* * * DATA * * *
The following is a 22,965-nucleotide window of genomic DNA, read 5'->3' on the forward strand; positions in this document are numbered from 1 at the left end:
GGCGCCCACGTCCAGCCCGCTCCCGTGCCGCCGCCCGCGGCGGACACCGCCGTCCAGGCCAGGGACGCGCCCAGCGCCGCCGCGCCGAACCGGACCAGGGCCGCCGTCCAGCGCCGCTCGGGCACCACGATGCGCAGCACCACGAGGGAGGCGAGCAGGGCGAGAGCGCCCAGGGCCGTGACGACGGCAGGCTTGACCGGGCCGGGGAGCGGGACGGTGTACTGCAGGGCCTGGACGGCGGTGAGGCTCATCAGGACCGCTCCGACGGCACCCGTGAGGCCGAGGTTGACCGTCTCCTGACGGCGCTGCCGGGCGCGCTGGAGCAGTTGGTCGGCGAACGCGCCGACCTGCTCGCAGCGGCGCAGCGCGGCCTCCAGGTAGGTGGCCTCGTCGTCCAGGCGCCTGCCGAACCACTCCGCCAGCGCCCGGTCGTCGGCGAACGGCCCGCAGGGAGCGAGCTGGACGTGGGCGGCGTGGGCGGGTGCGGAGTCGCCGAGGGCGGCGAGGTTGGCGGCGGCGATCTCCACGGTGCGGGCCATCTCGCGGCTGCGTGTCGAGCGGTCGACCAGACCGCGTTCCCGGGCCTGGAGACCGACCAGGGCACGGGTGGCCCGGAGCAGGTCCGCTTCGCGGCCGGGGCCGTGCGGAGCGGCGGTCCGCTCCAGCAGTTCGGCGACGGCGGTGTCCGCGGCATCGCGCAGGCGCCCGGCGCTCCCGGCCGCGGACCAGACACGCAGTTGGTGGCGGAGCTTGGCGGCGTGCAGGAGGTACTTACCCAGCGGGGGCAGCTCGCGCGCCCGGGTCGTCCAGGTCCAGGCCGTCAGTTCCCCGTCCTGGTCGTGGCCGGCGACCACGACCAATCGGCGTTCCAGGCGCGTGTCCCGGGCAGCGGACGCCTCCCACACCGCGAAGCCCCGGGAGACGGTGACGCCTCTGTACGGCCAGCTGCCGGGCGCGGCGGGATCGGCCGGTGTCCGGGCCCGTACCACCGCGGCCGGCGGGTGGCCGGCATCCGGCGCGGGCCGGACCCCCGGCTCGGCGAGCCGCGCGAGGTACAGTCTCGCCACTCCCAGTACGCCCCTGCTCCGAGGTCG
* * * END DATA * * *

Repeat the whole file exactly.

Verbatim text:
The following is a 22,965-nucleotide window of genomic DNA, read 5'->3' on the forward strand; positions in this document are numbered from 1 at the left end:
GGCGCCCACGTCCAGCCCGCTCCCGTGCCGCCGCCCGCGGCGGACACCGCCGTCCAGGCCAGGGACGCGCCCAGCGCCGCCGCGCCGAACCGGACCAGGGCCGCCGTCCAGCGCCGCTCGGGCACCACGATGCGCAGCACCACGAGGGAGGCGAGCAGGGCGAGAGCGCCCAGGGCCGTGACGACGGCAGGCTTGACCGGGCCGGGGAGCGGGACGGTGTACTGCAGGGCCTGGACGGCGGTGAGGCTCATCAGGACCGCTCCGACGGCACCCGTGAGGCCGAGGTTGACCGTCTCCTGACGGCGCTGCCGGGCGCGCTGGAGCAGTTGGTCGGCGAACGCGCCGACCTGCTCGCAGCGGCGCAGCGCGGCCTCCAGGTAGGTGGCCTCGTCGTCCAGGCGCCTGCCGAACCACTCCGCCAGCGCCCGGTCGTCGGCGAACGGCCCGCAGGGAGCGAGCTGGACGTGGGCGGCGTGGGCGGGTGCGGAGTCGCCGAGGGCGGCGAGGTTGGCGGCGGCGATCTCCACGGTGCGGGCCATCTCGCGGCTGCGTGTCGAGCGGTCGACCAGACCGCGTTCCCGGGCCTGGAGACCGACCAGGGCACGGGTGGCCCGGAGCAGGTCCGCTTCGCGGCCGGGGCCGTGCGGAGCGGCGGTCCGCTCCAGCAGTTCGGCGACGGCGGTGTCCGCGGCATCGCGCAGGCGCCCGGCGCTCCCGGCCGCGGACCAGACACGCAGTTGGTGGCGGAGCTTGGCGGCGTGCAGGAGGTACTTACCCAGCGGGGGCAGCTCGCGCGCCCGGGTCGTCCAGGTCCAGGCCGTCAGTTCCCCGTCCTGGTCGTGGCCGGCGACCACGACCAATCGGCGTTCCAGGCGCGTGTCCCGGGCAGCGGACGCCTCCCACACCGCGAAGCCCCGGGAGACGGTGACGCCTCTGTACGGCCAGCTGCCGGGCGCGGCGGGATCGGCCGGTGTCCGGGCCCGTACCACCGCGGCCGGCGGGTGGCCGGCATCCGGCGCGGGCCGGACCCCCGGCTCGGCGAGCCGCGCGAGGTACAGTCTCGCCACTCCCAGTACGCCCCTGCTCCGAGGTCG